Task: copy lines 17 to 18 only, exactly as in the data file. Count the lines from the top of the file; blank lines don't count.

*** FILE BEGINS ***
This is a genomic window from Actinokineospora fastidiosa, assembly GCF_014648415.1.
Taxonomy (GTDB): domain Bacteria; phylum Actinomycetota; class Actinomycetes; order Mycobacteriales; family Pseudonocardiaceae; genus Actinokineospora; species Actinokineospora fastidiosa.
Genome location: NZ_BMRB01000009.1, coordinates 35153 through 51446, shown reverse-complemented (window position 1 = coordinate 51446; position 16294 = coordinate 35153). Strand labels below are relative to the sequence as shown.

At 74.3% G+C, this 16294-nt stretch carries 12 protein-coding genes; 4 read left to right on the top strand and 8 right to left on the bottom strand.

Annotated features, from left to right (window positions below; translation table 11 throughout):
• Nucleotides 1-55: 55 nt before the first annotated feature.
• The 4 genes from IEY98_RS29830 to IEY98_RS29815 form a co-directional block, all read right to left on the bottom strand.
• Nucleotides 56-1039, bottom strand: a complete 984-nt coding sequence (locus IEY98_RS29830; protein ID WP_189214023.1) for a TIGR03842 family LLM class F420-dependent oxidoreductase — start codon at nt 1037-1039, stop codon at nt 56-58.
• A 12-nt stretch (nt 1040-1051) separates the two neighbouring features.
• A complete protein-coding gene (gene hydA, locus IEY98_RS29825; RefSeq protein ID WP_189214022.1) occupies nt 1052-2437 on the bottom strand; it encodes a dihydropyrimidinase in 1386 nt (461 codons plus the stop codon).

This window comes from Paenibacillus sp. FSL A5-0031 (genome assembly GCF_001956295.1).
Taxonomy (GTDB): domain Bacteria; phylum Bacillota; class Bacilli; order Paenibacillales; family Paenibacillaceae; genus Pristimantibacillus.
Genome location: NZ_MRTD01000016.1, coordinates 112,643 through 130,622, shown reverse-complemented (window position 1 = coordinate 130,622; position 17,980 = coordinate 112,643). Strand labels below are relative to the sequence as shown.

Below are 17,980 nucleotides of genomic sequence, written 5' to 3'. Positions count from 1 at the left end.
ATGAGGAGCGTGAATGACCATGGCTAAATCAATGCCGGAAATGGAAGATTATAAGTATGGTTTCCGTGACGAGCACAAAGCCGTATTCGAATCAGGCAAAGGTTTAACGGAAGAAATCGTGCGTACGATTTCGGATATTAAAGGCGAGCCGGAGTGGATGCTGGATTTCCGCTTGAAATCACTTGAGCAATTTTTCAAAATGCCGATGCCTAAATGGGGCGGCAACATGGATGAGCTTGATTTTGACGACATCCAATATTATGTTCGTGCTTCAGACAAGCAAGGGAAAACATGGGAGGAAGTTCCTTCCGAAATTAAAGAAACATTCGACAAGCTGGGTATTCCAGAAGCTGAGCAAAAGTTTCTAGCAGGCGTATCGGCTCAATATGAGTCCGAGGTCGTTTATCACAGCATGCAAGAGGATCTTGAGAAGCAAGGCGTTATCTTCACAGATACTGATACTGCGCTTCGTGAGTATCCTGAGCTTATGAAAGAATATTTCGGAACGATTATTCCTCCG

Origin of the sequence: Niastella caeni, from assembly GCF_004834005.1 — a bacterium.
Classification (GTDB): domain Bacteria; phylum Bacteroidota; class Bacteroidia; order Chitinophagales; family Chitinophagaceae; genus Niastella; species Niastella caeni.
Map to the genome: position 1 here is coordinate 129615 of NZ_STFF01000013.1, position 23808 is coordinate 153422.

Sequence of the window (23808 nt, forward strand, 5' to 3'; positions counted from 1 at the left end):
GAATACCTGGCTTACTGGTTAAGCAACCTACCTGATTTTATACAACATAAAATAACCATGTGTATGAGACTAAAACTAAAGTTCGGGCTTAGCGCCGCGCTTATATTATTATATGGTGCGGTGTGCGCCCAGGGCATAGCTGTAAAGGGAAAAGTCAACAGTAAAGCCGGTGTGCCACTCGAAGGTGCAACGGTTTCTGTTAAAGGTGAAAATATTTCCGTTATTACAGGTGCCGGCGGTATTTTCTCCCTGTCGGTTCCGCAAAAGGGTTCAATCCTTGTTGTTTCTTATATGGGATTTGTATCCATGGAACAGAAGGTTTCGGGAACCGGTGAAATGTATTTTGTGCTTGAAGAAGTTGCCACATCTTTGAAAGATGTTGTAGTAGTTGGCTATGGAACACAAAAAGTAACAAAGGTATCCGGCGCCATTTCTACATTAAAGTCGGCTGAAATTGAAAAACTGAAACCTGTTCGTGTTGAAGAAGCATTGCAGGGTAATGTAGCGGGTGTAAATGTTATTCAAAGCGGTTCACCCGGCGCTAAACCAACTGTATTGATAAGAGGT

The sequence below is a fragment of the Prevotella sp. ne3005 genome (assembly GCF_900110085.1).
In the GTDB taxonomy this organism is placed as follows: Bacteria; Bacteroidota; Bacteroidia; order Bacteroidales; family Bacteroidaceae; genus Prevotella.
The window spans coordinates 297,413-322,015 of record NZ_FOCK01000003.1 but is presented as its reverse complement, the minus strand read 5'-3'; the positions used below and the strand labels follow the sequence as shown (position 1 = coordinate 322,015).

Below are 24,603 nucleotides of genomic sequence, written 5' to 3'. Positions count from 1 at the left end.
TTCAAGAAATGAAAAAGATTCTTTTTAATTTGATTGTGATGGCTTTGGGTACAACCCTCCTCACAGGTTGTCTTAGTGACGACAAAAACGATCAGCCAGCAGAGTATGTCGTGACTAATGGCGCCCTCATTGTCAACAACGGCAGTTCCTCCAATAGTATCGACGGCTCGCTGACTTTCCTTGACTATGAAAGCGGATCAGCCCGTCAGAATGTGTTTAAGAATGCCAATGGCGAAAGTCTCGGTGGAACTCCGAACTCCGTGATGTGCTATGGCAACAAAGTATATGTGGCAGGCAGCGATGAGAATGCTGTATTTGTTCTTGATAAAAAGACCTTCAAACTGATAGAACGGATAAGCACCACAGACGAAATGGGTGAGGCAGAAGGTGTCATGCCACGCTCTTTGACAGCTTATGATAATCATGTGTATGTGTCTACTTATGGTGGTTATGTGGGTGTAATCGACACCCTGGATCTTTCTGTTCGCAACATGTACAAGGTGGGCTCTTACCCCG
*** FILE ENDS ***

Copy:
Classification (GTDB): domain Bacteria; phylum Bacteroidota; class Bacteroidia; order Chitinophagales; family Chitinophagaceae; genus Niastella; species Niastella caeni.
Map to the genome: position 1 here is coordinate 129615 of NZ_STFF01000013.1, position 23808 is coordinate 153422.